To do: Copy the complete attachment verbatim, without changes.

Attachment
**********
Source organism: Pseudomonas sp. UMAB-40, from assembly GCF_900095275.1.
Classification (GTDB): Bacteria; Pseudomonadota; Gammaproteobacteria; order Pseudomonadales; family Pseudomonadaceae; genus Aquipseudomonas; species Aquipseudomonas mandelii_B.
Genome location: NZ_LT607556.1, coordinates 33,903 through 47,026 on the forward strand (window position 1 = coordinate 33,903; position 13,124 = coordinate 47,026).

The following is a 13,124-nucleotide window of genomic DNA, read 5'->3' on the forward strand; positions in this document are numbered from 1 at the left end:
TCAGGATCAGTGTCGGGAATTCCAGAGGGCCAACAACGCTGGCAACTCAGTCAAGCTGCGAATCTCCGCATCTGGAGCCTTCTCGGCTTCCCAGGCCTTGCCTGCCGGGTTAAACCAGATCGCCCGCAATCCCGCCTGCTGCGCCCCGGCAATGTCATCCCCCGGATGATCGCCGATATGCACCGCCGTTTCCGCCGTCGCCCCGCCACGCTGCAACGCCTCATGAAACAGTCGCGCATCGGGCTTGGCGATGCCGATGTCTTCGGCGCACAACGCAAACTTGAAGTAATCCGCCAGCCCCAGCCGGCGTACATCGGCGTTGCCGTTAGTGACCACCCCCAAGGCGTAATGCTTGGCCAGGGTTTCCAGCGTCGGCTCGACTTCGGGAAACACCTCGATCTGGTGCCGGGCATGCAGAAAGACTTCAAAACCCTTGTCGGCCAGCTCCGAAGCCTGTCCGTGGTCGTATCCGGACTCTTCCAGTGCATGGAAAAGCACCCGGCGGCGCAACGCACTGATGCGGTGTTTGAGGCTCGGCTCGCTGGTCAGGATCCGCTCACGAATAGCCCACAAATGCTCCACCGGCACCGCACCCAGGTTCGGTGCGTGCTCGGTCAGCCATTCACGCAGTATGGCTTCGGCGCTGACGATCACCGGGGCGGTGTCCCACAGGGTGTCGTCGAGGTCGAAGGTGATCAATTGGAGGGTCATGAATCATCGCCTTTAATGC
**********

Source organism: Pseudomonas sp. UMAB-40, from assembly GCF_900095275.1.
Classification (GTDB): Bacteria; Pseudomonadota; Gammaproteobacteria; order Pseudomonadales; family Pseudomonadaceae; genus Aquipseudomonas; species Aquipseudomonas mandelii_B.
Genome location: NZ_LT607556.1, coordinates 33,903 through 47,026 on the forward strand (window position 1 = coordinate 33,903; position 13,124 = coordinate 47,026).

The following is a 13,124-nucleotide window of genomic DNA, read 5'->3' on the forward strand; positions in this document are numbered from 1 at the left end:
TCAGGATCAGTGTCGGGAATTCCAGAGGGCCAACAACGCTGGCAACTCAGTCAAGCTGCGAATCTCCGCATCTGGAGCCTTCTCGGCTTCCCAGGCCTTGCCTGCCGGGTTAAACCAGATCGCCCGCAATCCCGCCTGCTGCGCCCCGGCAATGTCATCCCCCGGATGATCGCCGATATGCACCGCCGTTTCCGCCGTCGCCCCGCCACGCTGCAACGCCTCATGAAACAGTCGCGCATCGGGCTTGGCGATGCCGATGTCTTCGGCGCACAACGCAAACTTGAAGTAATCCGCCAGCCCCAGCCGGCGTACATCGGCGTTGCCGTTAGTGACCACCCCCAAGGCGTAATGCTTGGCCAGGGTTTCCAGCGTCGGCTCGACTTCGGGAAACACCTCGATCTGGTGCCGGGCATGCAGAAAGACTTCAAAACCCTTGTCGGCCAGCTCCGAAGCCTGTCCGTGGTCGTATCCGGACTCTTCCAGTGCATGGAAAAGCACCCGGCGGCGCAACGCACTGATGCGGTGTTTGAGGCTCGGCTCGCTGGTCAGGATCCGCTCACGAATAGCCCACAAATGCTCCACCGGCACCGCACCCAGGTTCGGTGCGTGCTCGGTCAGCCATTCACGCAGTATGGCTTCGGCGCTGACGATCACCGGGGCGGTGTCCCACAGGGTGTCGTCGAGGTCGAAGGTGATCAATTGGAGGGTCATGAATCATCGCCTTTAATGC